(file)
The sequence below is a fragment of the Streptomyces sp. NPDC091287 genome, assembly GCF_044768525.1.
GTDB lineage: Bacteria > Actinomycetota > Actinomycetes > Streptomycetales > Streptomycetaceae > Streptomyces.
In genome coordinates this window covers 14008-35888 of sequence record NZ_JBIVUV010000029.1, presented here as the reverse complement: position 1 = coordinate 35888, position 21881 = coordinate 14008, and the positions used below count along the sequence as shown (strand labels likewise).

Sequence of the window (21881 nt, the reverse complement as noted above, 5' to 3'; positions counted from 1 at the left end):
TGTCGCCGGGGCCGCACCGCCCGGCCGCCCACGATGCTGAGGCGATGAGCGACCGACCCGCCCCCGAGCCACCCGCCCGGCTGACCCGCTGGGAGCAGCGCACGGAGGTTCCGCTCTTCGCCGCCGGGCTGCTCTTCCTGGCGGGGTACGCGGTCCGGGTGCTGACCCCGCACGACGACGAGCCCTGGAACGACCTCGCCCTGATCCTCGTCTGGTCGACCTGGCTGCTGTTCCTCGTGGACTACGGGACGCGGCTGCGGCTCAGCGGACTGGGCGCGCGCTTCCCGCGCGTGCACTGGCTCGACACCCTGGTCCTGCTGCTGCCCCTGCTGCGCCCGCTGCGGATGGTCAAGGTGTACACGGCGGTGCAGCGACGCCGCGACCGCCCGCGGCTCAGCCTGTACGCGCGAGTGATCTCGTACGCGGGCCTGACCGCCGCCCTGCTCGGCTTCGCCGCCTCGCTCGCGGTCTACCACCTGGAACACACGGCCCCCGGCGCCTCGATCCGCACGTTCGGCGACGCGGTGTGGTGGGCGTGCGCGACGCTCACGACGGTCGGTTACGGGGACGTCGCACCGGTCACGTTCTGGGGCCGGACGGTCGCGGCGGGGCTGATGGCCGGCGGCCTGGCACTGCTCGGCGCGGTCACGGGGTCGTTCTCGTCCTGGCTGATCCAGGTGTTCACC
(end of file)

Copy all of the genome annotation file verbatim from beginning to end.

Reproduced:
The sequence below is a fragment of the Streptomyces sp. NPDC091287 genome, assembly GCF_044768525.1.
GTDB lineage: Bacteria > Actinomycetota > Actinomycetes > Streptomycetales > Streptomycetaceae > Streptomyces.
In genome coordinates this window covers 14008-35888 of sequence record NZ_JBIVUV010000029.1, presented here as the reverse complement: position 1 = coordinate 35888, position 21881 = coordinate 14008, and the positions used below count along the sequence as shown (strand labels likewise).

Sequence of the window (21881 nt, the reverse complement as noted above, 5' to 3'; positions counted from 1 at the left end):
TGTCGCCGGGGCCGCACCGCCCGGCCGCCCACGATGCTGAGGCGATGAGCGACCGACCCGCCCCCGAGCCACCCGCCCGGCTGACCCGCTGGGAGCAGCGCACGGAGGTTCCGCTCTTCGCCGCCGGGCTGCTCTTCCTGGCGGGGTACGCGGTCCGGGTGCTGACCCCGCACGACGACGAGCCCTGGAACGACCTCGCCCTGATCCTCGTCTGGTCGACCTGGCTGCTGTTCCTCGTGGACTACGGGACGCGGCTGCGGCTCAGCGGACTGGGCGCGCGCTTCCCGCGCGTGCACTGGCTCGACACCCTGGTCCTGCTGCTGCCCCTGCTGCGCCCGCTGCGGATGGTCAAGGTGTACACGGCGGTGCAGCGACGCCGCGACCGCCCGCGGCTCAGCCTGTACGCGCGAGTGATCTCGTACGCGGGCCTGACCGCCGCCCTGCTCGGCTTCGCCGCCTCGCTCGCGGTCTACCACCTGGAACACACGGCCCCCGGCGCCTCGATCCGCACGTTCGGCGACGCGGTGTGGTGGGCGTGCGCGACGCTCACGACGGTCGGTTACGGGGACGTCGCACCGGTCACGTTCTGGGGCCGGACGGTCGCGGCGGGGCTGATGGCCGGCGGCCTGGCACTGCTCGGCGCGGTCACGGGGTCGTTCTCGTCCTGGCTGATCCAGGTGTTCACC